'The students are revolting - and have mobiles'

Occupying buildings may have mattered 30 years ago but today's students must mobilise opinion differently
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The Independent Online

Anyone with an interest in the theatre of the absurd should have been where I was the other day. Just as members of senate met to begin the business of the day - the election of members of a steering group to appoint a new Vice-chancellor - the dishevelled figure of the senior tutor appeared, a hoary old joke on his lips. "The students are revolting!" he cried. "We've been occupied. There are 300 in the building," - pause for effect - "and they've all got mobile phones."

Anyone with an interest in the theatre of the absurd should have been where I was the other day. Just as members of senate met to begin the business of the day - the election of members of a steering group to appoint a new Vice-chancellor - the dishevelled figure of the senior tutor appeared, a hoary old joke on his lips. "The students are revolting!" he cried. "We've been occupied. There are 300 in the building," - pause for effect - "and they've all got mobile phones."

And so they had. Three hundred students had marched out of a union meeting and occupied the administration building, aptly named Senate House. A rush of adrenaline swirled around the chamber, and spectral memories of other times began to take shape in the ether. Middle-aged members of senate were abruptly jolted back to the days when they had been part of an occupying student band themselves, and though they now sat on the opposite side of the table, the memories were strong enough to disturb.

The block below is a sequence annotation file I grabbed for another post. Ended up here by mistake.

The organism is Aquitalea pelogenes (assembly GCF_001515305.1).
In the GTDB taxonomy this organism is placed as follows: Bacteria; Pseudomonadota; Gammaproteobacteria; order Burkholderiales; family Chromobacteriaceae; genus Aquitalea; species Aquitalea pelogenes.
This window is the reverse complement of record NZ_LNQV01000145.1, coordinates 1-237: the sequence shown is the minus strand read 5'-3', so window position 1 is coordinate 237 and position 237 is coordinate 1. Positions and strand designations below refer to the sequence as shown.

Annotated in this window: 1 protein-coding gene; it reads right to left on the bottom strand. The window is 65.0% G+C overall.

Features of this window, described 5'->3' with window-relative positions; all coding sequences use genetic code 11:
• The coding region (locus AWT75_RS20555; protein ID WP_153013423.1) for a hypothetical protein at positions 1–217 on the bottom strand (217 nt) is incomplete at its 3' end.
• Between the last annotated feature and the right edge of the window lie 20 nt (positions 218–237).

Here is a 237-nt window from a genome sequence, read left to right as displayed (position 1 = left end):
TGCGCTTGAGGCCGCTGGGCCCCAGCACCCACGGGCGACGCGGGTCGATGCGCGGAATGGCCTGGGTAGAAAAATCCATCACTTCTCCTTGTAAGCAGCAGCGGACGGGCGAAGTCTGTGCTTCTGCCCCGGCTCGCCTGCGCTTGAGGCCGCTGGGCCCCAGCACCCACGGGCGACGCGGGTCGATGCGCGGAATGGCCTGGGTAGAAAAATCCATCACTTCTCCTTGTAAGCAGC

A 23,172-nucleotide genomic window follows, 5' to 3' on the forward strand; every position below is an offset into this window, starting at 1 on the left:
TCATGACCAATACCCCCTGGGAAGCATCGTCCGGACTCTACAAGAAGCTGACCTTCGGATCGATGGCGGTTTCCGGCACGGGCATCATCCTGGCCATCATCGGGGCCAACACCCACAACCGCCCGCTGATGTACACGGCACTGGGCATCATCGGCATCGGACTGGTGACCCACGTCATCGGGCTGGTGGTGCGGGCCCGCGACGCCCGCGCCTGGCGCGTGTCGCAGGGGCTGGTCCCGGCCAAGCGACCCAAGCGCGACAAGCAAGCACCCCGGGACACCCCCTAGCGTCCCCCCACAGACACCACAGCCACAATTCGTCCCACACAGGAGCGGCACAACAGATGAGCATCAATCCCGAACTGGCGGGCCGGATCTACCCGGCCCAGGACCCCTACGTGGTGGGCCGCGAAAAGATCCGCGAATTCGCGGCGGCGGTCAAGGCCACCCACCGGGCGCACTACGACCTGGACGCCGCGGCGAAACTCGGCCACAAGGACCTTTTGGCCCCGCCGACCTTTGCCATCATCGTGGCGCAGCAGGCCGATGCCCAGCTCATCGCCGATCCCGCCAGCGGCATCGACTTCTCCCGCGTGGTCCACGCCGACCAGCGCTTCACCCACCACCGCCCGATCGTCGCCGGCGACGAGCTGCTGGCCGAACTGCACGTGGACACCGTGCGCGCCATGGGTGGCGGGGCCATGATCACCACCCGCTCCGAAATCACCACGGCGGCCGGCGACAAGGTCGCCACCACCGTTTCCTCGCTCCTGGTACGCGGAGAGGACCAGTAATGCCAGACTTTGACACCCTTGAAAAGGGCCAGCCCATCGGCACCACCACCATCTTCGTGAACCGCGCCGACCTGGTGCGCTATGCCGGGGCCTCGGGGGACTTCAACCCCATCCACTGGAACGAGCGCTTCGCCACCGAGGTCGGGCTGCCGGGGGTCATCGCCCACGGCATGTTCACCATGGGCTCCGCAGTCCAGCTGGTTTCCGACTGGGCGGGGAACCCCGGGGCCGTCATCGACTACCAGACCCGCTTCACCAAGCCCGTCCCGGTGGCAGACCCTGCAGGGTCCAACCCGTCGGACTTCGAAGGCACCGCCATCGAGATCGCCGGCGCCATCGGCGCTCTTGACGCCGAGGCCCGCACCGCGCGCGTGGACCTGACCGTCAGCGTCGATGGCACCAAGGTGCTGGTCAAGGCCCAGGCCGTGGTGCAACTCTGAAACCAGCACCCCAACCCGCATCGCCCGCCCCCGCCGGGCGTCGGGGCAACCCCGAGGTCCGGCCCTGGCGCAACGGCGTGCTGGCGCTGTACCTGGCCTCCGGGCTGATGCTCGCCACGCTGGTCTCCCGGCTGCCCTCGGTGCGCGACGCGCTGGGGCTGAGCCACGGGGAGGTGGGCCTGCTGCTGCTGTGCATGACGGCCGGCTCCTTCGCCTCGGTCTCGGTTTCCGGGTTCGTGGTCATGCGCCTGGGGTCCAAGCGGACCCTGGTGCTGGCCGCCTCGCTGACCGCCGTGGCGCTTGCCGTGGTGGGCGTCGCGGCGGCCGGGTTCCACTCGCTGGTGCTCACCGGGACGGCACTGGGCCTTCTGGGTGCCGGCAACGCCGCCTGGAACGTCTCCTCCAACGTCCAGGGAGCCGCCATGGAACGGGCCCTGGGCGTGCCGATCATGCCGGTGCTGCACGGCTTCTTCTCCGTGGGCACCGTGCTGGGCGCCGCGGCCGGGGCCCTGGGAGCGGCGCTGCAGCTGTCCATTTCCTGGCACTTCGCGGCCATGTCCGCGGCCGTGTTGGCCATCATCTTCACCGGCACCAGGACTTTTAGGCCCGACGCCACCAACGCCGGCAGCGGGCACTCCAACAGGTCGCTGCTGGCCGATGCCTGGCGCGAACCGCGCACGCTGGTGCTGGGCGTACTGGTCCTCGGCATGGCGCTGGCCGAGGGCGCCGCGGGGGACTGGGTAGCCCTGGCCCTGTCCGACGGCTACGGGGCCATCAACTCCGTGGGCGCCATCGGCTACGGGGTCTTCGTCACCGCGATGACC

The cause for student concern was the proliferation of rumours in the media about fee increases in top universities. Alarmed by the increased cost of studying and by fears of greater divisiveness in higher education, they were seeking assurances from their own institution that we would not go down such a path, despite our place at the top of the league tables. But while once upon a time the people sitting in senate would have been carrying placards themselves, 25 years on the world is a different place and none of us can afford to ignore the hard economic facts created by both Conservative and Labour cuts in higher education.

Governments may talk about making education a priority, but the brutal truth is that they don't follow up the talk with money. Quite the reverse: they cut and cut again, steadily reducing the money available to universities while at the same time demanding that student numbers are increased. No wonder today's students are angry.

The student president, grim-lipped, explained that students were occupying the building until senate gave assurances that there would be no fee increases. The old '68-ers shuffled their papers anxiously. Here was a real dilemma. Sympathy for the students was running high, even without the nostalgia factor. Then middle age prevailed. "We can't make any such assurances," declared one of them. "It would be both unconstitutional and undemocratic. Anyway," he added triumphantly, "we can't do anything because we aren't technically a proper meeting of senate since the Vice-chancellor isn't in the chair."